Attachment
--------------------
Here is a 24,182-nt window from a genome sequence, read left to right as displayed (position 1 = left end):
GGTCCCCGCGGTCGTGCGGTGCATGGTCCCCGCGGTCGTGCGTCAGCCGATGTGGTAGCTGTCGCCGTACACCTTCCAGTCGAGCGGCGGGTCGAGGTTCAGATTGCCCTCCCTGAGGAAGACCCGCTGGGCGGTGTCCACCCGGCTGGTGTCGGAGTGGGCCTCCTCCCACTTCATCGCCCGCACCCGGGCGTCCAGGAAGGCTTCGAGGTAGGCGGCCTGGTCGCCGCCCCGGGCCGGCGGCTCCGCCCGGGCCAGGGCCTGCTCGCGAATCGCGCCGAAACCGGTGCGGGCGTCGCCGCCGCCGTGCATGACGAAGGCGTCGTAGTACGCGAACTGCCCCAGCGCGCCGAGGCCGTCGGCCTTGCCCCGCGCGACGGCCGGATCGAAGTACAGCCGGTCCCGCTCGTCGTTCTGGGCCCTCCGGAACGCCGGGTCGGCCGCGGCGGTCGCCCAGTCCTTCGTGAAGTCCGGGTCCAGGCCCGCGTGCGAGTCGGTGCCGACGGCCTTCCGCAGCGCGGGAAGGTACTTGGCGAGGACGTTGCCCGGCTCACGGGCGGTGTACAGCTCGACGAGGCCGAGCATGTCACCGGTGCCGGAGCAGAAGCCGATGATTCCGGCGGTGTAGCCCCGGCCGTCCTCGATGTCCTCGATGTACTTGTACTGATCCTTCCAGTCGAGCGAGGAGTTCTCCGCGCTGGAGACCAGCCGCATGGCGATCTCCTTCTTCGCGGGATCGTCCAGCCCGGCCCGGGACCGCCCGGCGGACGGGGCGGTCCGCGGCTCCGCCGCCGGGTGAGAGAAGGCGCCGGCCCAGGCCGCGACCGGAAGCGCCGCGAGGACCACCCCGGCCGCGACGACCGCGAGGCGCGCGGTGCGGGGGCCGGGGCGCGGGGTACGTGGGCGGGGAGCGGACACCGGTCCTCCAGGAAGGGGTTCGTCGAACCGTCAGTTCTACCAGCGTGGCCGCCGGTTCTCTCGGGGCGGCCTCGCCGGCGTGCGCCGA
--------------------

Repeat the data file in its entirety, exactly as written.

Here is a 24,182-nt window from a genome sequence, read left to right as displayed (position 1 = left end):
GGTCCCCGCGGTCGTGCGGTGCATGGTCCCCGCGGTCGTGCGTCAGCCGATGTGGTAGCTGTCGCCGTACACCTTCCAGTCGAGCGGCGGGTCGAGGTTCAGATTGCCCTCCCTGAGGAAGACCCGCTGGGCGGTGTCCACCCGGCTGGTGTCGGAGTGGGCCTCCTCCCACTTCATCGCCCGCACCCGGGCGTCCAGGAAGGCTTCGAGGTAGGCGGCCTGGTCGCCGCCCCGGGCCGGCGGCTCCGCCCGGGCCAGGGCCTGCTCGCGAATCGCGCCGAAACCGGTGCGGGCGTCGCCGCCGCCGTGCATGACGAAGGCGTCGTAGTACGCGAACTGCCCCAGCGCGCCGAGGCCGTCGGCCTTGCCCCGCGCGACGGCCGGATCGAAGTACAGCCGGTCCCGCTCGTCGTTCTGGGCCCTCCGGAACGCCGGGTCGGCCGCGGCGGTCGCCCAGTCCTTCGTGAAGTCCGGGTCCAGGCCCGCGTGCGAGTCGGTGCCGACGGCCTTCCGCAGCGCGGGAAGGTACTTGGCGAGGACGTTGCCCGGCTCACGGGCGGTGTACAGCTCGACGAGGCCGAGCATGTCACCGGTGCCGGAGCAGAAGCCGATGATTCCGGCGGTGTAGCCCCGGCCGTCCTCGATGTCCTCGATGTACTTGTACTGATCCTTCCAGTCGAGCGAGGAGTTCTCCGCGCTGGAGACCAGCCGCATGGCGATCTCCTTCTTCGCGGGATCGTCCAGCCCGGCCCGGGACCGCCCGGCGGACGGGGCGGTCCGCGGCTCCGCCGCCGGGTGAGAGAAGGCGCCGGCCCAGGCCGCGACCGGAAGCGCCGCGAGGACCACCCCGGCCGCGACGACCGCGAGGCGCGCGGTGCGGGGGCCGGGGCGCGGGGTACGTGGGCGGGGAGCGGACACCGGTCCTCCAGGAAGGGGTTCGTCGAACCGTCAGTTCTACCAGCGTGGCCGCCGGTTCTCTCGGGGCGGCCTCGCCGGCGTGCGCCGA